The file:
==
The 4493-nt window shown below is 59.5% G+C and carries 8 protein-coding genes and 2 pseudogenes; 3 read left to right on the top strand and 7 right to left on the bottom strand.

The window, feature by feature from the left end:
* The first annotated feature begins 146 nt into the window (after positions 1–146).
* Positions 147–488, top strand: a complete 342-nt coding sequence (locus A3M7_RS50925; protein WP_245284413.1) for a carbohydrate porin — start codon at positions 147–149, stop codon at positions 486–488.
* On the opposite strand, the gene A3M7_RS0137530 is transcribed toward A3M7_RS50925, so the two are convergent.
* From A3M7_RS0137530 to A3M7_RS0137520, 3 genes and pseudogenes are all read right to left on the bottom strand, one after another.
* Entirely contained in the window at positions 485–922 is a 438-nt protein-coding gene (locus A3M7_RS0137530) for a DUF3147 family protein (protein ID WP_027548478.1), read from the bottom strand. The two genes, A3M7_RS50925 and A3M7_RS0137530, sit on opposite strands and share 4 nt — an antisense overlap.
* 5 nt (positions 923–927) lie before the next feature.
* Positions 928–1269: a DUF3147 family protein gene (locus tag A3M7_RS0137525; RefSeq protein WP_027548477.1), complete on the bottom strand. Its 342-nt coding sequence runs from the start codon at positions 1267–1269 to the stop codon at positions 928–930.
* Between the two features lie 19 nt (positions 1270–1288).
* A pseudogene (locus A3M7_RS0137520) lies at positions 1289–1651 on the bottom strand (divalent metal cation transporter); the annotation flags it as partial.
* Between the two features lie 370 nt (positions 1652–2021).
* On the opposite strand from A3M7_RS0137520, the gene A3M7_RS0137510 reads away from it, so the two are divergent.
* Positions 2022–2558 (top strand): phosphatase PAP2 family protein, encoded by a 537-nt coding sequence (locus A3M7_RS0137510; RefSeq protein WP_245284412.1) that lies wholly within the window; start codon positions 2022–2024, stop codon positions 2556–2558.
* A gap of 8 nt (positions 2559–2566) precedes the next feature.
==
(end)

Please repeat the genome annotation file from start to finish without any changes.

The 4493-nt window shown below is 59.5% G+C and carries 8 protein-coding genes and 2 pseudogenes; 3 read left to right on the top strand and 7 right to left on the bottom strand.

The window, feature by feature from the left end:
* The first annotated feature begins 146 nt into the window (after positions 1–146).
* Positions 147–488, top strand: a complete 342-nt coding sequence (locus A3M7_RS50925; protein WP_245284413.1) for a carbohydrate porin — start codon at positions 147–149, stop codon at positions 486–488.
* On the opposite strand, the gene A3M7_RS0137530 is transcribed toward A3M7_RS50925, so the two are convergent.
* From A3M7_RS0137530 to A3M7_RS0137520, 3 genes and pseudogenes are all read right to left on the bottom strand, one after another.
* Entirely contained in the window at positions 485–922 is a 438-nt protein-coding gene (locus A3M7_RS0137530) for a DUF3147 family protein (protein ID WP_027548478.1), read from the bottom strand. The two genes, A3M7_RS50925 and A3M7_RS0137530, sit on opposite strands and share 4 nt — an antisense overlap.
* 5 nt (positions 923–927) lie before the next feature.
* Positions 928–1269: a DUF3147 family protein gene (locus tag A3M7_RS0137525; RefSeq protein WP_027548477.1), complete on the bottom strand. Its 342-nt coding sequence runs from the start codon at positions 1267–1269 to the stop codon at positions 928–930.
* Between the two features lie 19 nt (positions 1270–1288).
* A pseudogene (locus A3M7_RS0137520) lies at positions 1289–1651 on the bottom strand (divalent metal cation transporter); the annotation flags it as partial.
* Between the two features lie 370 nt (positions 1652–2021).
* On the opposite strand from A3M7_RS0137520, the gene A3M7_RS0137510 reads away from it, so the two are divergent.
* Positions 2022–2558 (top strand): phosphatase PAP2 family protein, encoded by a 537-nt coding sequence (locus A3M7_RS0137510; RefSeq protein WP_245284412.1) that lies wholly within the window; start codon positions 2022–2024, stop codon positions 2556–2558.
* A gap of 8 nt (positions 2559–2566) precedes the next feature.